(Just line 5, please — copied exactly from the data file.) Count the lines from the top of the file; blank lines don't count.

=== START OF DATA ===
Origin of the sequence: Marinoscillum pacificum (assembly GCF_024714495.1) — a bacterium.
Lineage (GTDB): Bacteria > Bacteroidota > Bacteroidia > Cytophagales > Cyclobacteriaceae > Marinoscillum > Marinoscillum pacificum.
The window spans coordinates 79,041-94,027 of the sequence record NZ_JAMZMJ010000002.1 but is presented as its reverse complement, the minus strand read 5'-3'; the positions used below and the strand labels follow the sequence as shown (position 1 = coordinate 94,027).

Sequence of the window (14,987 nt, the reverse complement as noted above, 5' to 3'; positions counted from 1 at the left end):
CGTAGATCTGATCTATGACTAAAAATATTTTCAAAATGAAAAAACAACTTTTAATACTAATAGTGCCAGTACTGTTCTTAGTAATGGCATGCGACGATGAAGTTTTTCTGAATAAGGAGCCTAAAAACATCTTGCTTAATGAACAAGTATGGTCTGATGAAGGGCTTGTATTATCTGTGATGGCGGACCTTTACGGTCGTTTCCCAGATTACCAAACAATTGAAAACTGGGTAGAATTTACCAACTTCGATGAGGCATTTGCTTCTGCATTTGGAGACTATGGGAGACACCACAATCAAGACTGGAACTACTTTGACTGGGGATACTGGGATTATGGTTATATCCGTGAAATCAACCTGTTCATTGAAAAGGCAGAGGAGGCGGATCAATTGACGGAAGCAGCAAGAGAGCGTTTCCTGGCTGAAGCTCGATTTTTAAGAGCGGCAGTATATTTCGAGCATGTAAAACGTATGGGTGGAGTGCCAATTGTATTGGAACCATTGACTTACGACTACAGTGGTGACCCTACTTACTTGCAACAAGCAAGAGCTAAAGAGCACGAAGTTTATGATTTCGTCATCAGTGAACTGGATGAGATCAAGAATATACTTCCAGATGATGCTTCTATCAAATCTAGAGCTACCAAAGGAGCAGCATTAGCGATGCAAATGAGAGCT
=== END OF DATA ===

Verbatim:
CGTAGATCTGATCTATGACTAAAAATATTTTCAAAATGAAAAAACAACTTTTAATACTAATAGTGCCAGTACTGTTCTTAGTAATGGCATGCGACGATGAAGTTTTTCTGAATAAGGAGCCTAAAAACATCTTGCTTAATGAACAAGTATGGTCTGATGAAGGGCTTGTATTATCTGTGATGGCGGACCTTTACGGTCGTTTCCCAGATTACCAAACAATTGAAAACTGGGTAGAATTTACCAACTTCGATGAGGCATTTGCTTCTGCATTTGGAGACTATGGGAGACACCACAATCAAGACTGGAACTACTTTGACTGGGGATACTGGGATTATGGTTATATCCGTGAAATCAACCTGTTCATTGAAAAGGCAGAGGAGGCGGATCAATTGACGGAAGCAGCAAGAGAGCGTTTCCTGGCTGAAGCTCGATTTTTAAGAGCGGCAGTATATTTCGAGCATGTAAAACGTATGGGTGGAGTGCCAATTGTATTGGAACCATTGACTTACGACTACAGTGGTGACCCTACTTACTTGCAACAAGCAAGAGCTAAAGAGCACGAAGTTTATGATTTCGTCATCAGTGAACTGGATGAGATCAAGAATATACTTCCAGATGATGCTTCTATCAAATCTAGAGCTACCAAAGGAGCAGCATTAGCGATGCAAATGAGAGCT